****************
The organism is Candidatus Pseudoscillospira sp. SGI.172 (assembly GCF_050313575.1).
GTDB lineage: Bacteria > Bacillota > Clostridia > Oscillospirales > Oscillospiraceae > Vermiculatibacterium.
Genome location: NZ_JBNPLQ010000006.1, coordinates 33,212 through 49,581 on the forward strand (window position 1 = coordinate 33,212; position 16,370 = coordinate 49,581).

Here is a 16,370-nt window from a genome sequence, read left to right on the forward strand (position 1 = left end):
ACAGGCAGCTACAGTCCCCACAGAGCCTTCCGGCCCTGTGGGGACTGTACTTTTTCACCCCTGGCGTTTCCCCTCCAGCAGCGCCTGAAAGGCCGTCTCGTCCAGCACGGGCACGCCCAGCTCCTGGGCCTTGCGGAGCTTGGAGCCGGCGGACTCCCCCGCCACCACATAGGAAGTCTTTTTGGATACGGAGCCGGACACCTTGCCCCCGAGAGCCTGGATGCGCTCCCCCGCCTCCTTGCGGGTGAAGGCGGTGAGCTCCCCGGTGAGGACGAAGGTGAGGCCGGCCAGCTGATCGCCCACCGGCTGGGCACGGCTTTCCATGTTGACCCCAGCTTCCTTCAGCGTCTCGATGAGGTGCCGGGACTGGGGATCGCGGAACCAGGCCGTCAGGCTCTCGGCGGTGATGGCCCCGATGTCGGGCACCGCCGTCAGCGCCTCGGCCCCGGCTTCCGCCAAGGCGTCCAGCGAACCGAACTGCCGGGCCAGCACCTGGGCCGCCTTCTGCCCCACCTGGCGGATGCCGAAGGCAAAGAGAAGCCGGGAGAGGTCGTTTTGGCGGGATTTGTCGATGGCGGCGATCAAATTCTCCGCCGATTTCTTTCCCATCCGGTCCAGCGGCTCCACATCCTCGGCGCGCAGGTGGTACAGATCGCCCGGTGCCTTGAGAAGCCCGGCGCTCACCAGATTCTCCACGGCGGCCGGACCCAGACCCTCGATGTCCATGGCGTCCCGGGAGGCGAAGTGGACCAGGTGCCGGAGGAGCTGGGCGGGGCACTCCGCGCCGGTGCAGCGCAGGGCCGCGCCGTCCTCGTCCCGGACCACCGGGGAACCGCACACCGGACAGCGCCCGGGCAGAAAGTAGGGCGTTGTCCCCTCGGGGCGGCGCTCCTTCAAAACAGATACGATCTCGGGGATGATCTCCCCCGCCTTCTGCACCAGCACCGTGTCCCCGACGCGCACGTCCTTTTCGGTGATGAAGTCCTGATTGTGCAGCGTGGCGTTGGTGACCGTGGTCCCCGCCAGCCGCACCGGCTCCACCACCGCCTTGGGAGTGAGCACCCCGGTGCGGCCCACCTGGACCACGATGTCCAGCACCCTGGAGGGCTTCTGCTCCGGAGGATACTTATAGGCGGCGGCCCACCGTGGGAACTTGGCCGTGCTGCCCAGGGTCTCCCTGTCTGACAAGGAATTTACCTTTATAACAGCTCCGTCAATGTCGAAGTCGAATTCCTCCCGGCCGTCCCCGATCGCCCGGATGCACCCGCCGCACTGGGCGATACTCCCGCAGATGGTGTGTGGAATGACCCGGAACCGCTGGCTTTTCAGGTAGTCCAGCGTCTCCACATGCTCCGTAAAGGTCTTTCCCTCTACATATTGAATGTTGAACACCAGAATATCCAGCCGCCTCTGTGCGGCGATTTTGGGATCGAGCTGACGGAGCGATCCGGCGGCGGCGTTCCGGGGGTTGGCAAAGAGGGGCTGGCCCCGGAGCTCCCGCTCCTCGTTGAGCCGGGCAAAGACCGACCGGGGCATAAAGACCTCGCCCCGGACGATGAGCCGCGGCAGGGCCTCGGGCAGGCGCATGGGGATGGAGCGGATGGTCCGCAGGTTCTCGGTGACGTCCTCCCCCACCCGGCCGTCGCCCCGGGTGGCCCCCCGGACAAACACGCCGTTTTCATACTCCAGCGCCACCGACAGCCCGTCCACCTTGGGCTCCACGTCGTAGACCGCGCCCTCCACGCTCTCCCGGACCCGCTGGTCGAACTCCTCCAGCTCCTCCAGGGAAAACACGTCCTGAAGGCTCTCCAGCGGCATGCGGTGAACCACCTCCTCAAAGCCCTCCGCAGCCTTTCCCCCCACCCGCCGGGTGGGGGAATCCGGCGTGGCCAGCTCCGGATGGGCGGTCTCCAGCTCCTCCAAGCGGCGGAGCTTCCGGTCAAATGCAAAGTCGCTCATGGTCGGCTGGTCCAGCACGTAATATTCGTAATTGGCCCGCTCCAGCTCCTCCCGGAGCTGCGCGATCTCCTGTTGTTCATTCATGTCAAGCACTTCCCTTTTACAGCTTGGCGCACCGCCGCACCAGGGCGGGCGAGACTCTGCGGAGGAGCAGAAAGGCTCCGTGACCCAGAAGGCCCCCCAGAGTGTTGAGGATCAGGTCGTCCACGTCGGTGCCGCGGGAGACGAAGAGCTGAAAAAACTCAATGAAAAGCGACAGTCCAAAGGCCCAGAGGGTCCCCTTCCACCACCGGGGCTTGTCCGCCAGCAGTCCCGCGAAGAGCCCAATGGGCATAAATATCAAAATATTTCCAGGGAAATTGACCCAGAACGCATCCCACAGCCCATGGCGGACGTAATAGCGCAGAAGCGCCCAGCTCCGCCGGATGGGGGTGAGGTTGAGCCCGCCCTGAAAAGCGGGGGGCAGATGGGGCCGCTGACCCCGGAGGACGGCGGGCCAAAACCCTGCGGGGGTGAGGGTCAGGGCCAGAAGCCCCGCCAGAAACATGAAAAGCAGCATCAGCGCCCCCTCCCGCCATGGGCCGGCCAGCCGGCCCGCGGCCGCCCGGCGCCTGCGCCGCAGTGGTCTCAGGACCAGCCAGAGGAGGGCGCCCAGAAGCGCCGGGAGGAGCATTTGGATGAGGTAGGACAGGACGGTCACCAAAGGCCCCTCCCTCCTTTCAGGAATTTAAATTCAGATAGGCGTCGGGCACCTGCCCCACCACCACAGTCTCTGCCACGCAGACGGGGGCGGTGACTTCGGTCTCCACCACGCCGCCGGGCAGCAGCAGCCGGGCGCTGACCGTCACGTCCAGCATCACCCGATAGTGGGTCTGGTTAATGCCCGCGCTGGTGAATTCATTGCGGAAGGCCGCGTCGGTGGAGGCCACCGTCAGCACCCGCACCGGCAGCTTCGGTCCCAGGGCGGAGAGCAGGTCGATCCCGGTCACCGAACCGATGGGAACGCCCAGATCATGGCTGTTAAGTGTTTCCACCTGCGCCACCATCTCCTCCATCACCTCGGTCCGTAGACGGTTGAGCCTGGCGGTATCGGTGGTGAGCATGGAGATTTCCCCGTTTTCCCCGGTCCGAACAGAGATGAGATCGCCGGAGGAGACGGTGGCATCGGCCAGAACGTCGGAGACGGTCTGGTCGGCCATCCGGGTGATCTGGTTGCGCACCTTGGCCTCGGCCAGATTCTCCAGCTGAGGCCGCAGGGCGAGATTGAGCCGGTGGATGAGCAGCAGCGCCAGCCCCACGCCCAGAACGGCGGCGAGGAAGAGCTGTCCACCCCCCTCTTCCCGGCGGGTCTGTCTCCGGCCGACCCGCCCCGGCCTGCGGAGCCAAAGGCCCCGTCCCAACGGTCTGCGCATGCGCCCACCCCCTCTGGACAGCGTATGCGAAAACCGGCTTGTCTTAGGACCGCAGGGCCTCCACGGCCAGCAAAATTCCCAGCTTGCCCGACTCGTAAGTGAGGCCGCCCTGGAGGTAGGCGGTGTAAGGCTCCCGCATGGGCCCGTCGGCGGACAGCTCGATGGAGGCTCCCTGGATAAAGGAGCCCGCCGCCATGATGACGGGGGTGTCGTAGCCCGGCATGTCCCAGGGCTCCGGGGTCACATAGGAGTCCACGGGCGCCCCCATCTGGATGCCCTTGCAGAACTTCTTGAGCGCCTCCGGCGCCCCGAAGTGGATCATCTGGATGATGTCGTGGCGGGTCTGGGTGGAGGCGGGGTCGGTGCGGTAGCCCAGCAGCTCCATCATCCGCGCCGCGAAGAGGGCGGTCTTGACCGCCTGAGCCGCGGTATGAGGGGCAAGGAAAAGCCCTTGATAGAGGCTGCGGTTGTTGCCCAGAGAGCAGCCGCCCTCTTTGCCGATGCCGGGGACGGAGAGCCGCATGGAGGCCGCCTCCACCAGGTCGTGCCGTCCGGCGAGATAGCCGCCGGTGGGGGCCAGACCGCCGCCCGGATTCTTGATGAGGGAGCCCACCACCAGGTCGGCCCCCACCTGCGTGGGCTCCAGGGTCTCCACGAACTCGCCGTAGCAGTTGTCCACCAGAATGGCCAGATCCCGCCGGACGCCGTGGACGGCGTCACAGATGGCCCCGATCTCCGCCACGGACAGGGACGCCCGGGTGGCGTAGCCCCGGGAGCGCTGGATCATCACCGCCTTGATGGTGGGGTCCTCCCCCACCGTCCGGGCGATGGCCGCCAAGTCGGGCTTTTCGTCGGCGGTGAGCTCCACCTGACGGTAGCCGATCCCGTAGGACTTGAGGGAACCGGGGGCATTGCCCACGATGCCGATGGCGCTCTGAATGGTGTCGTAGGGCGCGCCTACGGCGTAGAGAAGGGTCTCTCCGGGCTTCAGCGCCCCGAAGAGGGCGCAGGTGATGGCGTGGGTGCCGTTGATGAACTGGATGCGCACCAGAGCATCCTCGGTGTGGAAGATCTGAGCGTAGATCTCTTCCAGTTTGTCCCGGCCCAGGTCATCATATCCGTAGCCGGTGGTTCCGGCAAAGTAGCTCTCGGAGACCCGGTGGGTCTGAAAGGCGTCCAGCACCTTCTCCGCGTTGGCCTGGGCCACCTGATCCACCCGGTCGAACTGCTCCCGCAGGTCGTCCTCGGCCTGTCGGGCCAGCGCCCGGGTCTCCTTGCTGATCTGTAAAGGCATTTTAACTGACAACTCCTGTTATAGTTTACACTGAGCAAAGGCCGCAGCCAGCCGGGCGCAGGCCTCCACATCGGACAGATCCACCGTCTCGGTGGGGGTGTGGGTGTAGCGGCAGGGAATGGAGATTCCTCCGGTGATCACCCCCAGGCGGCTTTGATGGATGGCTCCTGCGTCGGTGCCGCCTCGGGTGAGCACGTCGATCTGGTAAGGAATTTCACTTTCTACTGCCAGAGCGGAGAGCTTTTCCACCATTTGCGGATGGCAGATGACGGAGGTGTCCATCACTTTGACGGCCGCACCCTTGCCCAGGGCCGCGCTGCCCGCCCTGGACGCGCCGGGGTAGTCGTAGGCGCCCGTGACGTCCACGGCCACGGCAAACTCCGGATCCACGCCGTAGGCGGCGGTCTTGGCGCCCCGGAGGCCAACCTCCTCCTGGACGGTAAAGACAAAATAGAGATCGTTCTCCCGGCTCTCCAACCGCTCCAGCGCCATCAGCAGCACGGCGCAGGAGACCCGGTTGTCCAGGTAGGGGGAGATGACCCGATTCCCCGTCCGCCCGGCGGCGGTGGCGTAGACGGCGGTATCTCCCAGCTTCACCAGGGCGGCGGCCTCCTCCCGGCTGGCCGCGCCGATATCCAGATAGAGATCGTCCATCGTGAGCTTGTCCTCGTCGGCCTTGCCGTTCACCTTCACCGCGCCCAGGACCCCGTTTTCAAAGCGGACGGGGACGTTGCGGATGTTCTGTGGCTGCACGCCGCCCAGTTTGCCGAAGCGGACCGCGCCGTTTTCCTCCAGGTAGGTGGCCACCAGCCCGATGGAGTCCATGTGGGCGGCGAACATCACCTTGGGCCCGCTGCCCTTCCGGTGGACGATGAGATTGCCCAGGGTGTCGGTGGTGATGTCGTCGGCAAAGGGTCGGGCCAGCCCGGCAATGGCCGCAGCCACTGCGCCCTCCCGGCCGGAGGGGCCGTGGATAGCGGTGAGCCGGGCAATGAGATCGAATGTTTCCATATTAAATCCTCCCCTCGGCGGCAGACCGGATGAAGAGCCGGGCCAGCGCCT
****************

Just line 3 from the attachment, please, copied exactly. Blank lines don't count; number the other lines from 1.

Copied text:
Genome location: NZ_JBNPLQ010000006.1, coordinates 33,212 through 49,581 on the forward strand (window position 1 = coordinate 33,212; position 16,370 = coordinate 49,581).